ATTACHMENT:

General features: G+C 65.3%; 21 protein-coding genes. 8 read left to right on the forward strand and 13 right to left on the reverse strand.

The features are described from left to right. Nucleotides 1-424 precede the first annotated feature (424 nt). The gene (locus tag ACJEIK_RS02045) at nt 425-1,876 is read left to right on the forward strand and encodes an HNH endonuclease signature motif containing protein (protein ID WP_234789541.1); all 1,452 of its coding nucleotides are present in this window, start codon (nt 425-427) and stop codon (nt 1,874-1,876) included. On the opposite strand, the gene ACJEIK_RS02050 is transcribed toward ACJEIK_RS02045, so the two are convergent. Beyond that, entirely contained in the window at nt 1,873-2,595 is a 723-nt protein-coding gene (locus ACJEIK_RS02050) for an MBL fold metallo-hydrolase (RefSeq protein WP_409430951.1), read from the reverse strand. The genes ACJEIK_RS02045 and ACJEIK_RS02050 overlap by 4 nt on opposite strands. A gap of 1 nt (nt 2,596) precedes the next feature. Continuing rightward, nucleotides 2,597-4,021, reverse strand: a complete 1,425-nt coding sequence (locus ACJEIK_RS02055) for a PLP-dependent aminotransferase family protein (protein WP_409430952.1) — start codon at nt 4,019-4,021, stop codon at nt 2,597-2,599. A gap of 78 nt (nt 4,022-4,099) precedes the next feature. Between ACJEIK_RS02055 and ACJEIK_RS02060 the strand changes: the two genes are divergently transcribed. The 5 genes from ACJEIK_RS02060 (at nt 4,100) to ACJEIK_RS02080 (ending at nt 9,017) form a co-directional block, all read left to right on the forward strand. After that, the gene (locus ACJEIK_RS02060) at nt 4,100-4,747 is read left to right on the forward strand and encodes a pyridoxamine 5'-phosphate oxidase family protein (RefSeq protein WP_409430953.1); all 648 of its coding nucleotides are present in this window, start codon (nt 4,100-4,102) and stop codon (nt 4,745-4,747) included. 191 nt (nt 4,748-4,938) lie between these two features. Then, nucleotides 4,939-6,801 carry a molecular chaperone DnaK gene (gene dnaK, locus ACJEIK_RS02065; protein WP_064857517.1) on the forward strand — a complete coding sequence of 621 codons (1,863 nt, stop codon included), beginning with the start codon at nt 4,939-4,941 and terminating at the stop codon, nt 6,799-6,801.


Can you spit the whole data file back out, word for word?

General features: G+C 65.3%; 21 protein-coding genes. 8 read left to right on the forward strand and 13 right to left on the reverse strand.

The features are described from left to right. Nucleotides 1-424 precede the first annotated feature (424 nt). The gene (locus tag ACJEIK_RS02045) at nt 425-1,876 is read left to right on the forward strand and encodes an HNH endonuclease signature motif containing protein (protein ID WP_234789541.1); all 1,452 of its coding nucleotides are present in this window, start codon (nt 425-427) and stop codon (nt 1,874-1,876) included. On the opposite strand, the gene ACJEIK_RS02050 is transcribed toward ACJEIK_RS02045, so the two are convergent. Beyond that, entirely contained in the window at nt 1,873-2,595 is a 723-nt protein-coding gene (locus ACJEIK_RS02050) for an MBL fold metallo-hydrolase (RefSeq protein WP_409430951.1), read from the reverse strand. The genes ACJEIK_RS02045 and ACJEIK_RS02050 overlap by 4 nt on opposite strands. A gap of 1 nt (nt 2,596) precedes the next feature. Continuing rightward, nucleotides 2,597-4,021, reverse strand: a complete 1,425-nt coding sequence (locus ACJEIK_RS02055) for a PLP-dependent aminotransferase family protein (protein WP_409430952.1) — start codon at nt 4,019-4,021, stop codon at nt 2,597-2,599. A gap of 78 nt (nt 4,022-4,099) precedes the next feature. Between ACJEIK_RS02055 and ACJEIK_RS02060 the strand changes: the two genes are divergently transcribed. The 5 genes from ACJEIK_RS02060 (at nt 4,100) to ACJEIK_RS02080 (ending at nt 9,017) form a co-directional block, all read left to right on the forward strand. After that, the gene (locus ACJEIK_RS02060) at nt 4,100-4,747 is read left to right on the forward strand and encodes a pyridoxamine 5'-phosphate oxidase family protein (RefSeq protein WP_409430953.1); all 648 of its coding nucleotides are present in this window, start codon (nt 4,100-4,102) and stop codon (nt 4,745-4,747) included. 191 nt (nt 4,748-4,938) lie between these two features. Then, nucleotides 4,939-6,801 carry a molecular chaperone DnaK gene (gene dnaK, locus ACJEIK_RS02065; protein WP_064857517.1) on the forward strand — a complete coding sequence of 621 codons (1,863 nt, stop codon included), beginning with the start codon at nt 4,939-4,941 and terminating at the stop codon, nt 6,799-6,801.